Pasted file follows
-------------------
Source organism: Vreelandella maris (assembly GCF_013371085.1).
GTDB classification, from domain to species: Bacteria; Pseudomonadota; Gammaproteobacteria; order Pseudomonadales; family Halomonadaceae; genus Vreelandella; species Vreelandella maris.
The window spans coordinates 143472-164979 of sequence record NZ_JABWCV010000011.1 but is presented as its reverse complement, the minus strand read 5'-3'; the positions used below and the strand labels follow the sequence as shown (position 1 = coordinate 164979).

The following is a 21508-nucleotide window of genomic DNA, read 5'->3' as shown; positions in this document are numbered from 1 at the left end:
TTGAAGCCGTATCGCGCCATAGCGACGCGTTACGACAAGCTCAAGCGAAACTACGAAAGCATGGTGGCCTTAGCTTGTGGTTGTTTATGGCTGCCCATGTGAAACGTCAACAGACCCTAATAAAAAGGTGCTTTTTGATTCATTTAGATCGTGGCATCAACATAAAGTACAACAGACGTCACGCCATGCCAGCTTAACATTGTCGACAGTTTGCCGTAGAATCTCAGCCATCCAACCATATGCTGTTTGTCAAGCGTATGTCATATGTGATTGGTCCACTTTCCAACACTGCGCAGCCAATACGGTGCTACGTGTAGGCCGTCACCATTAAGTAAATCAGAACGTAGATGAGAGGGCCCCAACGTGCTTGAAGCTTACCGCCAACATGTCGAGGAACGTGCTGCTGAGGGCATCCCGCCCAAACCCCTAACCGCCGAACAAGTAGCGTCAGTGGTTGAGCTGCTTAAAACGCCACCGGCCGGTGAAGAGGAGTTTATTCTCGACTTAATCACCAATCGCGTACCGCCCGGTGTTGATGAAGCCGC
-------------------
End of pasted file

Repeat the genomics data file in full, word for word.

Source organism: Vreelandella maris (assembly GCF_013371085.1).
GTDB classification, from domain to species: Bacteria; Pseudomonadota; Gammaproteobacteria; order Pseudomonadales; family Halomonadaceae; genus Vreelandella; species Vreelandella maris.
The window spans coordinates 143472-164979 of sequence record NZ_JABWCV010000011.1 but is presented as its reverse complement, the minus strand read 5'-3'; the positions used below and the strand labels follow the sequence as shown (position 1 = coordinate 164979).

The following is a 21508-nucleotide window of genomic DNA, read 5'->3' as shown; positions in this document are numbered from 1 at the left end:
TTGAAGCCGTATCGCGCCATAGCGACGCGTTACGACAAGCTCAAGCGAAACTACGAAAGCATGGTGGCCTTAGCTTGTGGTTGTTTATGGCTGCCCATGTGAAACGTCAACAGACCCTAATAAAAAGGTGCTTTTTGATTCATTTAGATCGTGGCATCAACATAAAGTACAACAGACGTCACGCCATGCCAGCTTAACATTGTCGACAGTTTGCCGTAGAATCTCAGCCATCCAACCATATGCTGTTTGTCAAGCGTATGTCATATGTGATTGGTCCACTTTCCAACACTGCGCAGCCAATACGGTGCTACGTGTAGGCCGTCACCATTAAGTAAATCAGAACGTAGATGAGAGGGCCCCAACGTGCTTGAAGCTTACCGCCAACATGTCGAGGAACGTGCTGCTGAGGGCATCCCGCCCAAACCCCTAACCGCCGAACAAGTAGCGTCAGTGGTTGAGCTGCTTAAAACGCCACCGGCCGGTGAAGAGGAGTTTATTCTCGACTTAATCACCAATCGCGTACCGCCCGGTGTTGATGAAGCCGC